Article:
I am in need of an emotional support animal. I suffer from anxiety and am prescribed quite a lot of drugs to help me with certain situations. If I had a trained ESA dog, I could take less medication and feel a whole lot calmer; I know this because I have a medical background and have owned a dog all my life. I’ve researched Service Dog Associations and ESA organizations extensively, and cannot find the help I need.
I hope you, with all your experience, will be able to answer some of my questions:
– What qualifies a dog to be an ESA?
– Can a qualified trainer train a dog to be an ESA dog?
– Could you be my ESA trainer?
– Is there a completion certificate available to prove that one has an ESA dog?
– Can I take my ESA dog on public transportation?
– Will I be asked to prove that I have an ESA dog if I go into a store?
Well, I hope those aren’t too many questions. And I really hope you can train my dog. His name is Bruno, and he’s only 6 months old. Thank you for taking the time to read my letter. Hope to hear from you soon!
Dear Bruno’s Mom,
The qualifications for an ESA dog (emotional support animal) are pretty basic, as opposed to a “service” or “assistance” dog. The “service” dog is trained to perform specific skills, such as a guide dog for the blind, or a dog trained to alert its owner to an impending seizure. Service dog training requires much more conditioning, and is intense and specific to the needs of the disability, as opposed to the requirements of the ESA dog. The emotional support dog is not trained to perform a specific task, but his presence is soothing, and therefore beneficial to the owner. Truthfully, the first thing that’s needed for an ESA dog is some luck: luck in that the dog you get to be an emotional support animal doesn’t have serious issues. If your prospective ESA dog is impossible to housebreak, or suffers from severe separation anxiety, or is aggressive with other dogs, anxiety may well outweigh the support you’re looking for. So the qualifications for an ESA dog are a cuddly personality and basic manners. He needs to be confident, friendly, and well-mannered. No crotch sniffing or jumping on friends and neighbors, no excessive barking or darting after squirrels, or taking the lollipop out of your granddaughter’s mouth. Service dogs are regulated by the ADA (Americans with Disabilities Act) for public access, including public transportation and some rail travel.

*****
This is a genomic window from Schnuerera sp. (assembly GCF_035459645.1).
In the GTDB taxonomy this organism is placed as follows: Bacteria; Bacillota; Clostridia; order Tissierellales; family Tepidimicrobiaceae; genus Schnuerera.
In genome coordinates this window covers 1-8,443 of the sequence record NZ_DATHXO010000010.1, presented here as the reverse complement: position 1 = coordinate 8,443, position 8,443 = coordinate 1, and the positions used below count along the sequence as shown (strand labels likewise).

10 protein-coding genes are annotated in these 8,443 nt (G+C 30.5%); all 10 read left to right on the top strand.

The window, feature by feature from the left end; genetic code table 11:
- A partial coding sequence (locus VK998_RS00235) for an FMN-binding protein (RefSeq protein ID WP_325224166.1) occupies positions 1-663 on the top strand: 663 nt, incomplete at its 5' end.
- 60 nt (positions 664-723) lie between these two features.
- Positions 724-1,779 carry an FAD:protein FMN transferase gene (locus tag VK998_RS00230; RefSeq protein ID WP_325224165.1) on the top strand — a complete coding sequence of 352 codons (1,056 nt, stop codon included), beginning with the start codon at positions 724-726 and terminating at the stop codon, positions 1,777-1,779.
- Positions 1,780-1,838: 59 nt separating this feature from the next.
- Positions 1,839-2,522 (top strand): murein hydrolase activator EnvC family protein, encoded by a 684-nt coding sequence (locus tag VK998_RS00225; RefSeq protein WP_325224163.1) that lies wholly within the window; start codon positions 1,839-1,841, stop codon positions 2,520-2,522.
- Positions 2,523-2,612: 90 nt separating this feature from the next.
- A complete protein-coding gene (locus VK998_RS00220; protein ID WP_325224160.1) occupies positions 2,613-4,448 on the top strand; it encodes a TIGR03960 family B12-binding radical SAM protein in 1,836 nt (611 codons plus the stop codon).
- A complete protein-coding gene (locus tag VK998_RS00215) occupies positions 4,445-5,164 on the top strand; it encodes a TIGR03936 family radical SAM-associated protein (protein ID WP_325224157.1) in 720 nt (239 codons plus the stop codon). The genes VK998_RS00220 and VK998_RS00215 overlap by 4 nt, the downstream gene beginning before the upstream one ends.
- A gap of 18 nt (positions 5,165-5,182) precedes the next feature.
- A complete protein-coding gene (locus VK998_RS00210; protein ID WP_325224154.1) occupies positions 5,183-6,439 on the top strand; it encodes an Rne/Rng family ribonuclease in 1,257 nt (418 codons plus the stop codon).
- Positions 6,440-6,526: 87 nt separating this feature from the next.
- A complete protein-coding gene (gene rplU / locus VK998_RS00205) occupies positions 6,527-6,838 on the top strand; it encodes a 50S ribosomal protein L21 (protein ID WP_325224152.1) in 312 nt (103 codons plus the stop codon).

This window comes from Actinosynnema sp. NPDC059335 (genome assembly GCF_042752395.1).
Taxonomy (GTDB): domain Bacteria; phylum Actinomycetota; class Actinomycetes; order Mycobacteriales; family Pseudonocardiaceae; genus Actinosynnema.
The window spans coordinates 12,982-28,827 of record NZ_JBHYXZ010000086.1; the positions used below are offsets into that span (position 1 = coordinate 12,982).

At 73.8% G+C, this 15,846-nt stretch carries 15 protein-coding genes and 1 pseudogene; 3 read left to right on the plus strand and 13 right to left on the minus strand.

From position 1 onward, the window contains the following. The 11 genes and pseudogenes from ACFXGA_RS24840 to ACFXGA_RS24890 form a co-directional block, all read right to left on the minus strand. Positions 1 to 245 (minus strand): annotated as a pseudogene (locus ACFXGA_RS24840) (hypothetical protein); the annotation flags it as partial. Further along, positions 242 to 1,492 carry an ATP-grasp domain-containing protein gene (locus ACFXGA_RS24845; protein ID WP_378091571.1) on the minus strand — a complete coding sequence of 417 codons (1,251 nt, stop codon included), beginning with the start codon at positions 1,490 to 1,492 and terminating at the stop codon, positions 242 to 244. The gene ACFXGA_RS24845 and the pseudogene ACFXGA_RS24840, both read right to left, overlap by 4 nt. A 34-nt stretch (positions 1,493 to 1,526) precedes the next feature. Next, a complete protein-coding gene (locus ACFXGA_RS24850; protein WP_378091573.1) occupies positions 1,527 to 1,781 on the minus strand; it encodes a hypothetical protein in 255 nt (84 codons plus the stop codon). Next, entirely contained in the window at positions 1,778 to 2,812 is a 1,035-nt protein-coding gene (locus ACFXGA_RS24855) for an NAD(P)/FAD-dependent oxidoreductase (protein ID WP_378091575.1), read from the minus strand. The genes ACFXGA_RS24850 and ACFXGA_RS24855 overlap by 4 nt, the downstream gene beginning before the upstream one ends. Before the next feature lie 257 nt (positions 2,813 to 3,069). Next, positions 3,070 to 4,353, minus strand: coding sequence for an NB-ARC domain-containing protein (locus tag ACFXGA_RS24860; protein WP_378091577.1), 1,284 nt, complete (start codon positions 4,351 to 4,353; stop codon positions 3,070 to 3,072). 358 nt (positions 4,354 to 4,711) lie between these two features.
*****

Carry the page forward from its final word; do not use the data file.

Service dog owners are generally allowed to rent in most “no pets” housing under the Fair Housing Act. The ADA, however, does not recognize emotional support animals, which are therefore not allowed in public places such as restaurants, stores, etc., which are not already pet-friendly. However, ESAs are allowed to fly in the cabin alongside the owner with written documentation from a physician supporting the owner’s need for the emotional support. Also, according to the FHA (Fair Housing Act), most ESA dogs are allowed in most no-pets housing, with written documentation. Other than a doctor’s documentation, I’m not aware of an ESA certificate per se. Can I train your dog to be an ESA? To quote someone I would have never have voted for, “You betcha!”
Best of luck,